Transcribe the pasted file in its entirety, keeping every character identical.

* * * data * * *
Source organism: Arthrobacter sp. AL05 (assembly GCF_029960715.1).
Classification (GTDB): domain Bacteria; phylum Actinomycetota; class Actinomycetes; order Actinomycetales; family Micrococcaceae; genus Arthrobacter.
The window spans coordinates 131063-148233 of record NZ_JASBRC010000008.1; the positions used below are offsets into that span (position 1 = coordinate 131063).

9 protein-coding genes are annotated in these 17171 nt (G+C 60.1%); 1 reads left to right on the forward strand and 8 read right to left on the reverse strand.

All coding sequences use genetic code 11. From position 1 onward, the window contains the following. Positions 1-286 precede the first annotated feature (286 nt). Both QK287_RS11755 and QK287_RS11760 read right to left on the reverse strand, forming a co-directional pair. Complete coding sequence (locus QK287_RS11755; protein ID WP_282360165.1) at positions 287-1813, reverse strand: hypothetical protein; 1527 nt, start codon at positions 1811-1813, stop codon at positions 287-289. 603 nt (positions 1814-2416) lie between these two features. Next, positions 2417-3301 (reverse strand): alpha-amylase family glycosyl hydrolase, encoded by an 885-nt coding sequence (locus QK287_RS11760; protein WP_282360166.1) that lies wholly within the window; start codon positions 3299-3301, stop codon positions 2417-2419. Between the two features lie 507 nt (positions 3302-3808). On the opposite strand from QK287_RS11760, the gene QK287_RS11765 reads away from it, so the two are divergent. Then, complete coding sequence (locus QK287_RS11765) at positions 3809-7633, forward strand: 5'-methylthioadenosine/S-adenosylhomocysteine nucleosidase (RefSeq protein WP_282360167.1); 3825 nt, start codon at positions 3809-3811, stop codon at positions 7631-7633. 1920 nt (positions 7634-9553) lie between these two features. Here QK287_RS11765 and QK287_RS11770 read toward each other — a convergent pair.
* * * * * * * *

Source organism: Arthrobacter sp. AL05 (assembly GCF_029960715.1).
Classification (GTDB): domain Bacteria; phylum Actinomycetota; class Actinomycetes; order Actinomycetales; family Micrococcaceae; genus Arthrobacter.
The window spans coordinates 131063-148233 of record NZ_JASBRC010000008.1; the positions used below are offsets into that span (position 1 = coordinate 131063).

9 protein-coding genes are annotated in these 17171 nt (G+C 60.1%); 1 reads left to right on the forward strand and 8 read right to left on the reverse strand.

All coding sequences use genetic code 11. From position 1 onward, the window contains the following. Positions 1-286 precede the first annotated feature (286 nt). Both QK287_RS11755 and QK287_RS11760 read right to left on the reverse strand, forming a co-directional pair. Complete coding sequence (locus QK287_RS11755; protein ID WP_282360165.1) at positions 287-1813, reverse strand: hypothetical protein; 1527 nt, start codon at positions 1811-1813, stop codon at positions 287-289. 603 nt (positions 1814-2416) lie between these two features. Next, positions 2417-3301 (reverse strand): alpha-amylase family glycosyl hydrolase, encoded by an 885-nt coding sequence (locus QK287_RS11760; protein WP_282360166.1) that lies wholly within the window; start codon positions 3299-3301, stop codon positions 2417-2419. Between the two features lie 507 nt (positions 3302-3808). On the opposite strand from QK287_RS11760, the gene QK287_RS11765 reads away from it, so the two are divergent. Then, complete coding sequence (locus QK287_RS11765) at positions 3809-7633, forward strand: 5'-methylthioadenosine/S-adenosylhomocysteine nucleosidase (RefSeq protein WP_282360167.1); 3825 nt, start codon at positions 3809-3811, stop codon at positions 7631-7633. 1920 nt (positions 7634-9553) lie between these two features. Here QK287_RS11765 and QK287_RS11770 read toward each other — a convergent pair.